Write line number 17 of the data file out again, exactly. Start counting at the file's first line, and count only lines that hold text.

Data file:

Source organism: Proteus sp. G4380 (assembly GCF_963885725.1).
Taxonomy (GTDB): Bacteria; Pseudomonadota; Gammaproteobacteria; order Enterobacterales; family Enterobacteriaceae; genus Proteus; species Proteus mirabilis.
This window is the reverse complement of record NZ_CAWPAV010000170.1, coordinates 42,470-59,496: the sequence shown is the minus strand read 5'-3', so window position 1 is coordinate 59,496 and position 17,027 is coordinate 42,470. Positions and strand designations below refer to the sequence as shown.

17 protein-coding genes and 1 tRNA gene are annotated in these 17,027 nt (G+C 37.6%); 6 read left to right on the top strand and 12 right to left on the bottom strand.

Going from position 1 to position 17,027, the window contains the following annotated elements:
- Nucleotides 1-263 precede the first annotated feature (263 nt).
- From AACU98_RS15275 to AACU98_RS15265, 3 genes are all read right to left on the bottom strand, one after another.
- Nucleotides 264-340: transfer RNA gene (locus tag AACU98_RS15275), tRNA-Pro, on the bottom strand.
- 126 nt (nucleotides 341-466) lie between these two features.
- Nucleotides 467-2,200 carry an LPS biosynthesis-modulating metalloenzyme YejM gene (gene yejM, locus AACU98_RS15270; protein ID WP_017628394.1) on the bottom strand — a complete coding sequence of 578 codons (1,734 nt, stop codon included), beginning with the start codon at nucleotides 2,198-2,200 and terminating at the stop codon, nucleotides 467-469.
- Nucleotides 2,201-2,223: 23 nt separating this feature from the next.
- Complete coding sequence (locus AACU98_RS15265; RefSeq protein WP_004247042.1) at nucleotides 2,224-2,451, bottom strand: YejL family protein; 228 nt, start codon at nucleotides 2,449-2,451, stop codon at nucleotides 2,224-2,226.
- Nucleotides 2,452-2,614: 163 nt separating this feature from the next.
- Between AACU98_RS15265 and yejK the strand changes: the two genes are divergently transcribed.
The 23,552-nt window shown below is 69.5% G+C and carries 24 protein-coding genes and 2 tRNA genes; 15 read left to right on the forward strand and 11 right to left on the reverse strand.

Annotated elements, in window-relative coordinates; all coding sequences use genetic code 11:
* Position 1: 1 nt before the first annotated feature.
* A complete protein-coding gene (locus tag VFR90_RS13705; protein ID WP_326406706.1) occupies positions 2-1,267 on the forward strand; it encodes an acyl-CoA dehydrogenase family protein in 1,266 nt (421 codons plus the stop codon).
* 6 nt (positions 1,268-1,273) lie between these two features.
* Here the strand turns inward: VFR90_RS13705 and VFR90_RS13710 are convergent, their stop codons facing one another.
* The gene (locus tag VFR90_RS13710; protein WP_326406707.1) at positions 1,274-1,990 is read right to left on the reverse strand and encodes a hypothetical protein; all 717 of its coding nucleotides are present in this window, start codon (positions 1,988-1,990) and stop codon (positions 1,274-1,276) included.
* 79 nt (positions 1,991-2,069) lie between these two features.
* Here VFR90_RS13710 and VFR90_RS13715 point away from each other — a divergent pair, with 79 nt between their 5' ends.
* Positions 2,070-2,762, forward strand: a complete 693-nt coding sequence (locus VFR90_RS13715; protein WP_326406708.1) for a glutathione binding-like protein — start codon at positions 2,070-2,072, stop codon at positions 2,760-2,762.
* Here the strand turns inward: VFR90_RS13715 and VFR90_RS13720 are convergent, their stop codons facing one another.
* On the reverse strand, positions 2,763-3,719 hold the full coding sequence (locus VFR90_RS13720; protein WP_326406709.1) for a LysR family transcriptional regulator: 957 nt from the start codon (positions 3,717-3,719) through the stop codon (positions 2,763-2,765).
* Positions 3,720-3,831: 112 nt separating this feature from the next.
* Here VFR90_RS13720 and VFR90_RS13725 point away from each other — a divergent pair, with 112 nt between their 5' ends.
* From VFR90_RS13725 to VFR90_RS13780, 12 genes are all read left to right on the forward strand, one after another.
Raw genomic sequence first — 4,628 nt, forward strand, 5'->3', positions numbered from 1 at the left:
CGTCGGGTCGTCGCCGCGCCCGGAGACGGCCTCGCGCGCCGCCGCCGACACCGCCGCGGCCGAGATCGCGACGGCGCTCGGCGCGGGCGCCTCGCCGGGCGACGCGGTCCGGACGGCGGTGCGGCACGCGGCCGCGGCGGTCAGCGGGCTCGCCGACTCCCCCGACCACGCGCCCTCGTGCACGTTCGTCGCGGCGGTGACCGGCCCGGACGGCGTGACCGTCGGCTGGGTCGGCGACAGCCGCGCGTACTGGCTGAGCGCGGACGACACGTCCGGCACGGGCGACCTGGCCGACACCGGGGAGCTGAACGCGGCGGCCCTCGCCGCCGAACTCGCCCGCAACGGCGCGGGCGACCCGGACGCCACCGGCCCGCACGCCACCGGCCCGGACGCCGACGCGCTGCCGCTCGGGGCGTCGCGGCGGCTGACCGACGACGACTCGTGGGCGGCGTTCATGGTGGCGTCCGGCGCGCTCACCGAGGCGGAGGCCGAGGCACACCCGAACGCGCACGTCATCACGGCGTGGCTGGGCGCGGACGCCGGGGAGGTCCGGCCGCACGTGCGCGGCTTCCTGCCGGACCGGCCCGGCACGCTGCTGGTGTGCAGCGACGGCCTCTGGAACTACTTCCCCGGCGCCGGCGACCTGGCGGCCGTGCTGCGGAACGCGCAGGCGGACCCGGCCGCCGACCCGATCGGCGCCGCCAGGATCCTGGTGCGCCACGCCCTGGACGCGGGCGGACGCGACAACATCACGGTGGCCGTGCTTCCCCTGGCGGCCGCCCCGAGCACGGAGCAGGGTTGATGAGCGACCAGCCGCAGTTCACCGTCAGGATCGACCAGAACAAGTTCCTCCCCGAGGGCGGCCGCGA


* Position 1: 1 nt before the first annotated feature.